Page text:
Here is the real world: Technologists sometimes forget to report on or miss findings. Other times, they may perform a new protocol without checking it with a radiologist. And, this is just the tip of the iceberg. All sorts of technologist mistakes and judgment errors can happen that can affect our interpretations. And since most of us rely on them so heavily, these errors can make our jobs just a bit more complicated.
Why do these errors happen? Well, technologists are human. In some cases, just like some physicians, a few technologists want to do the least amount of work possible. But, that is the minority. More commonly, they may be exhausted from a tough night. Or, perhaps, it’s just an erroneous judgment call. The bottom line is that their work can be very subjective. And any of these errant cases can ruin your day (and the patient’s too!) if you miss the opportunity to correct it. It’s why we need to check and double-check. Recently, I had some cases that reminded me of the fallibility of the technologist. So, I am discussing them to reinforce my point: don’t accept all the information provided by a technologist at face value!
A New Fibroid In a 65-year Old
For those of you that have completed an ultrasound rotation, you probably have learned about the subjective nature of finding uterine fibroids. Some technologists need to see a very well-defined mass before calling them. And, others will measure almost anything with a slightly different echotexture. Nevertheless, standards can vary widely. (One of the reasons it is better to have the same technologist to perform case after case)
So, in my situation, I had recently reported on a small intramural uterine mass that was not there in the prior study three years earlier. And, I could not define a lesion in the previous study based on the images provided. So, I called it a “new” intramural uterine mass, most likely a fibroid. This time around, I received a phone call from an irate physician, saying that it is impossible to have a new fibroid crop up in a post-menopausal female. (Although not true) And for this reason, she said she was ready to take out the uterus.
Meanwhile, I had to calm her down by saying that the most common cause for a new lesion in the uterus is technical subjectivity. (Unless there was other clinical information that I was not aware of) Although, of course, weird lesions like leiomyosarcomas can occur. However, they are rare. And, it would be clinically appropriate to monitor the uterus for any significant changes closely. The clinician finally backed down. Who knew that an errant fibroid could cause such a problem? Just another example of how “minor” differences in the subjectivity of ultrasound technologists can have considerable ramifications!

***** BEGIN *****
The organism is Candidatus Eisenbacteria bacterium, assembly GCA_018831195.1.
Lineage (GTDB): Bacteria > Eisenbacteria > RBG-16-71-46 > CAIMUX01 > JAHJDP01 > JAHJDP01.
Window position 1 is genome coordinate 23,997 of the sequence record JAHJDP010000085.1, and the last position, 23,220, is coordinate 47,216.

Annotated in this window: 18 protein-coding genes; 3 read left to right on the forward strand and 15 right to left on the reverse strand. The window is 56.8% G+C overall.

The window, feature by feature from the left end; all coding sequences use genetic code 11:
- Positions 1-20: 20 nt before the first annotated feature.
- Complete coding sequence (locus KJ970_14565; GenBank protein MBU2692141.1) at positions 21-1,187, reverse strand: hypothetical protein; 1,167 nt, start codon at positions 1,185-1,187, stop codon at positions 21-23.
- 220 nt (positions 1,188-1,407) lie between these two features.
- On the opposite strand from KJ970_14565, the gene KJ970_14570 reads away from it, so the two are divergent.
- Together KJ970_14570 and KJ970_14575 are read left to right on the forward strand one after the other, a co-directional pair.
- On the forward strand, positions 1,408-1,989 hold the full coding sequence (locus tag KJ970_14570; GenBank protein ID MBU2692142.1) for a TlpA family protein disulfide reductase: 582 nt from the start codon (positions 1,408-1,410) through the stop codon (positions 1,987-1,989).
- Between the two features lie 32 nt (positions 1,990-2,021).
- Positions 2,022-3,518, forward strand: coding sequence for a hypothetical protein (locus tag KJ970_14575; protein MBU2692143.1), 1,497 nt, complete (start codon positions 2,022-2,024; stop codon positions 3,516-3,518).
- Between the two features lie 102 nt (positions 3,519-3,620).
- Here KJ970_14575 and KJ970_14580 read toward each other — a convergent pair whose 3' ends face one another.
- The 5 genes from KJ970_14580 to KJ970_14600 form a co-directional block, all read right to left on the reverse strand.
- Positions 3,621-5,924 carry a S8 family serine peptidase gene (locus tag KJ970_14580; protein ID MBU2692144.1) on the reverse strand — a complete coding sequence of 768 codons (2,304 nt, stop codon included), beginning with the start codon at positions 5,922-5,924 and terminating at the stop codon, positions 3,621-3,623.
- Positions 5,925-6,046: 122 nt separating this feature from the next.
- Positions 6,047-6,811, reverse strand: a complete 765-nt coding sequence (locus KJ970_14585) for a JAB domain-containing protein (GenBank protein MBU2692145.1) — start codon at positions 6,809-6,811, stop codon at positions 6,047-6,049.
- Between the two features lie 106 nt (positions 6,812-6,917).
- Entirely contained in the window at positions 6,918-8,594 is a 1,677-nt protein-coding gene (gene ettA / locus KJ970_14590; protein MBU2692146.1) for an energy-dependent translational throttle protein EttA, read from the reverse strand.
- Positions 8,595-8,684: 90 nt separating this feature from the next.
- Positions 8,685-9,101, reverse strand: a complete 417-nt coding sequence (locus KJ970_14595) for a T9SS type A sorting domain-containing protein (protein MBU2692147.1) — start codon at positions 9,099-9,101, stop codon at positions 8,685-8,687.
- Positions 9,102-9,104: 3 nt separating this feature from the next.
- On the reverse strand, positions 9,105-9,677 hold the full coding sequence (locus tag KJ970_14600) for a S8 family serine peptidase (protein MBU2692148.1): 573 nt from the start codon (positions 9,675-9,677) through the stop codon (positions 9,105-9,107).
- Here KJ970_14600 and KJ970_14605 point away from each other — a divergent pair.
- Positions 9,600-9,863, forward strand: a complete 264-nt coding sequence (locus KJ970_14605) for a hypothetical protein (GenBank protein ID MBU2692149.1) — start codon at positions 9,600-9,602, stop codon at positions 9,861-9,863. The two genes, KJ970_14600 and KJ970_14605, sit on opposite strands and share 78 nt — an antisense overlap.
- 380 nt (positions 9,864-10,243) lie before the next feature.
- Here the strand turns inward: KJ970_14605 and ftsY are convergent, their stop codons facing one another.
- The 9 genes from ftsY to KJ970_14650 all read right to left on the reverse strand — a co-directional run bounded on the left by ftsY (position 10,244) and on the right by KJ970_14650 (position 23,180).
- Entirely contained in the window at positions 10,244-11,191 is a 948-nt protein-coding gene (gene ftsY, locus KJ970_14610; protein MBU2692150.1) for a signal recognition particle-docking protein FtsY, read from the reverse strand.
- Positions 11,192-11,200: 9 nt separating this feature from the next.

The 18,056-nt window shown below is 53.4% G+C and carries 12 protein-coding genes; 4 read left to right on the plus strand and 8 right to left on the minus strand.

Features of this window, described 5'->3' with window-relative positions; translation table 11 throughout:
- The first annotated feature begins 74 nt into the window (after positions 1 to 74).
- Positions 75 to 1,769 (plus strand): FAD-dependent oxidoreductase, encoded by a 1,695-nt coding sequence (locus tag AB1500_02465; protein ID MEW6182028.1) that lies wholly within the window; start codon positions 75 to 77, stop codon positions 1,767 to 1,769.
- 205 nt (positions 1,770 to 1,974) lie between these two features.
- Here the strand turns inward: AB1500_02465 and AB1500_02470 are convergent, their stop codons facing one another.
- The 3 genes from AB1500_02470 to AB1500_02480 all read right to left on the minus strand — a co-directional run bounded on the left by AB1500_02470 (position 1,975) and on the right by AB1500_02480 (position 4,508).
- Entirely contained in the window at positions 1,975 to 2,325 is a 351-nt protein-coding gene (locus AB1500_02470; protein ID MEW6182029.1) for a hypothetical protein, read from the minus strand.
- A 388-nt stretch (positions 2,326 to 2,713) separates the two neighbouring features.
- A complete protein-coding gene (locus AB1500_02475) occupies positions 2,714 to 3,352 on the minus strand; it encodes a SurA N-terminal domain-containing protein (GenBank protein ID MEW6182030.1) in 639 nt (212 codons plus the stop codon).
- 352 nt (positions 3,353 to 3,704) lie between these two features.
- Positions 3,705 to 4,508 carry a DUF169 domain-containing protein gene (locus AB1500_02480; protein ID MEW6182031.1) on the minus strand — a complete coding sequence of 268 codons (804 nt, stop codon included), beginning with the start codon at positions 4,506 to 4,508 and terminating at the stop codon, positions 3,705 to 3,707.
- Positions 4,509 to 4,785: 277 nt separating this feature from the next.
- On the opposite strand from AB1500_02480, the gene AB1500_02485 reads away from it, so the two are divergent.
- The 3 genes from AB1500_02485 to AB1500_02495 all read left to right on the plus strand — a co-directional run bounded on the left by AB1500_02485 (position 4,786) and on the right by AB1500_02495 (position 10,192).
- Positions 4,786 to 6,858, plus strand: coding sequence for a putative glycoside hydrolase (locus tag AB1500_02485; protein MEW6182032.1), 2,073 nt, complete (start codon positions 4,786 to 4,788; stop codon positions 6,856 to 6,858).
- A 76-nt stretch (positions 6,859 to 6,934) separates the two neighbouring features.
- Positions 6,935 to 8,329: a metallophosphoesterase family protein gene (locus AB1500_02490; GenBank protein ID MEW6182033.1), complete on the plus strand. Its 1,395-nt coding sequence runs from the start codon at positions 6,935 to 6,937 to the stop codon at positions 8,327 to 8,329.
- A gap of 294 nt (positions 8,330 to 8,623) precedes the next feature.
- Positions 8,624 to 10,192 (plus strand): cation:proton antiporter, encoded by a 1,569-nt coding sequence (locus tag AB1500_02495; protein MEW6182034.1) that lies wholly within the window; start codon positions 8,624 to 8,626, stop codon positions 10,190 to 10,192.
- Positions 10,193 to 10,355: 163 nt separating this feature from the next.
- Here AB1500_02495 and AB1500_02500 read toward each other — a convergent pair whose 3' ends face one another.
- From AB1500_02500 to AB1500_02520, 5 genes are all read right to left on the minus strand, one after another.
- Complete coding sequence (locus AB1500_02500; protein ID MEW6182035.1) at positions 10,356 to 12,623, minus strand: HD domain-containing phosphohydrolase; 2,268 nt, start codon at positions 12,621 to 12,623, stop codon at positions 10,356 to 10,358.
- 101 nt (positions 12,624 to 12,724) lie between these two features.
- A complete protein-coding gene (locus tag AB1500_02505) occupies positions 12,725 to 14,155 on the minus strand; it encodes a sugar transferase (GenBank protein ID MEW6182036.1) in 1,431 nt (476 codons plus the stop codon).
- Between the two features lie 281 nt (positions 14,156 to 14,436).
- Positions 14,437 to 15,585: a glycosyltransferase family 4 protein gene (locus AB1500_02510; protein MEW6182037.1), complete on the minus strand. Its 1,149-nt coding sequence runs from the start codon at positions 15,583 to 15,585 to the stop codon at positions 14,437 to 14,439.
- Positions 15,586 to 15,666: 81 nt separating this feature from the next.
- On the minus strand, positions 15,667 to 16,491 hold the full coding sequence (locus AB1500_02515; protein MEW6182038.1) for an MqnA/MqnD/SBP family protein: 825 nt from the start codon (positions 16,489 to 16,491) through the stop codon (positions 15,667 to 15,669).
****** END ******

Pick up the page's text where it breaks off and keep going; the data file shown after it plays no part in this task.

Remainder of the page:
A New Intussception- Get The Pediatric Surgeon Down Now!
A few weeks ago, as I was packing my bags to leave at 10:01 pm as my shift had just ended, one of my residents runs into the reading room. He yells, “Don’t leave! We have to reduce an intussception.”
So, I looked at the initial ultrasound images, and I saw bowel loops containing echogenic material. But, there was no significant bowel wall thickening or abnormal flow. It was almost a target sign, but it did not look quite right. Moreover, the technologist did not provide any real-time images to support her claim.
Therefore, like any half-way decent radiologist, I went back and looked at the priors. So, I checked a previous abdominal series performed right before the ultrasound. In it, you can see dense inspissated oral contrast through the colon, especially filling the entire cecum and a good majority of the large bowel. Well, there was my explanation for the appearance of hyperechoic material within the intestine on an ultrasound, not an intussception. Just because a technologist makes a diagnosis, doesn’t mean it is correct. Use all the information at hand!
New MRI Sequence Withdrawn
Finally, a while back, one day, we performed a brain MRI to follow a patient with multiple sclerosis. And, the technologist called me after the patient had left, stating that they have a new protocol for multiple sclerosis patients, handed down from the administration. No one consulted me about this until this point. So, I look at the case, and I see that the typical most sensitive sequence for detecting plaques, the FLAIR sequence, is entirely missing. Additionally, I have no means to compare this study with his priors that had this same sequence. So, how can I say if the case is better, worse, or unchanged?
I consulted with my neuroradiologist colleague to confer about this situation because it didn’t make any sense. He agreed the patient needed to return and didn’t understand why the protocol was changed. Yet, the change in protocol forced a busy patient to return for additional imaging, wasting everyone’s time. A little bit of communication upfront could have resolved the situation. As you can see, protocol tweaks without communicating the change to the reading radiologist can have negative consequences!
Check And Double-Check- Technologists Can Make Or Break You!
Now, my primary goal is not to berate technologists. Instead, these examples show you that it is mission-critical to check and double-check their work, just like they should do the same for us. One wrong technical misstep can derail our ability to interpret images or provide quality patient care. Therefore, we need to catch them as best we can. We are all on the same team. So, remember that technologists, like radiologists, are fallible. Keep your eyes wide open and your head in the game!